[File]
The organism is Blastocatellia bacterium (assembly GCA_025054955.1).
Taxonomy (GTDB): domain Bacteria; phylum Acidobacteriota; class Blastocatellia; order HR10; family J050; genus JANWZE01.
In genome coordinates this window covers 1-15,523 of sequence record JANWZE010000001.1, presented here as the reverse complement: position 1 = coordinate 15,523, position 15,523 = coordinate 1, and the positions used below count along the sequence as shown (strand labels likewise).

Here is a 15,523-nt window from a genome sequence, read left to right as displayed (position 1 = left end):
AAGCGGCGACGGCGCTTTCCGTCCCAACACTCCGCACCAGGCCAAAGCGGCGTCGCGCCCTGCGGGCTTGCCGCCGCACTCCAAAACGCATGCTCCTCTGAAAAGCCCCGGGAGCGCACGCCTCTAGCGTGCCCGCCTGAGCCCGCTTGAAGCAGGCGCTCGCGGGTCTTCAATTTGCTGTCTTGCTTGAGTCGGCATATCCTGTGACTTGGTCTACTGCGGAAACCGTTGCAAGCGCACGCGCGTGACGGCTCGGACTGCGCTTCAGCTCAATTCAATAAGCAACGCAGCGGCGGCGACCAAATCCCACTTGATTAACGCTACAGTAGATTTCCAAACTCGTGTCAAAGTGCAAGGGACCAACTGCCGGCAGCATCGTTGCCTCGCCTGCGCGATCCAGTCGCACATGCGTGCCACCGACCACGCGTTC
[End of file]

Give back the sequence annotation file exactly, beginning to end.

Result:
The organism is Blastocatellia bacterium (assembly GCA_025054955.1).
Taxonomy (GTDB): domain Bacteria; phylum Acidobacteriota; class Blastocatellia; order HR10; family J050; genus JANWZE01.
In genome coordinates this window covers 1-15,523 of sequence record JANWZE010000001.1, presented here as the reverse complement: position 1 = coordinate 15,523, position 15,523 = coordinate 1, and the positions used below count along the sequence as shown (strand labels likewise).

Here is a 15,523-nt window from a genome sequence, read left to right as displayed (position 1 = left end):
AAGCGGCGACGGCGCTTTCCGTCCCAACACTCCGCACCAGGCCAAAGCGGCGTCGCGCCCTGCGGGCTTGCCGCCGCACTCCAAAACGCATGCTCCTCTGAAAAGCCCCGGGAGCGCACGCCTCTAGCGTGCCCGCCTGAGCCCGCTTGAAGCAGGCGCTCGCGGGTCTTCAATTTGCTGTCTTGCTTGAGTCGGCATATCCTGTGACTTGGTCTACTGCGGAAACCGTTGCAAGCGCACGCGCGTGACGGCTCGGACTGCGCTTCAGCTCAATTCAATAAGCAACGCAGCGGCGGCGACCAAATCCCACTTGATTAACGCTACAGTAGATTTCCAAACTCGTGTCAAAGTGCAAGGGACCAACTGCCGGCAGCATCGTTGCCTCGCCTGCGCGATCCAGTCGCACATGCGTGCCACCGACCACGCGTTC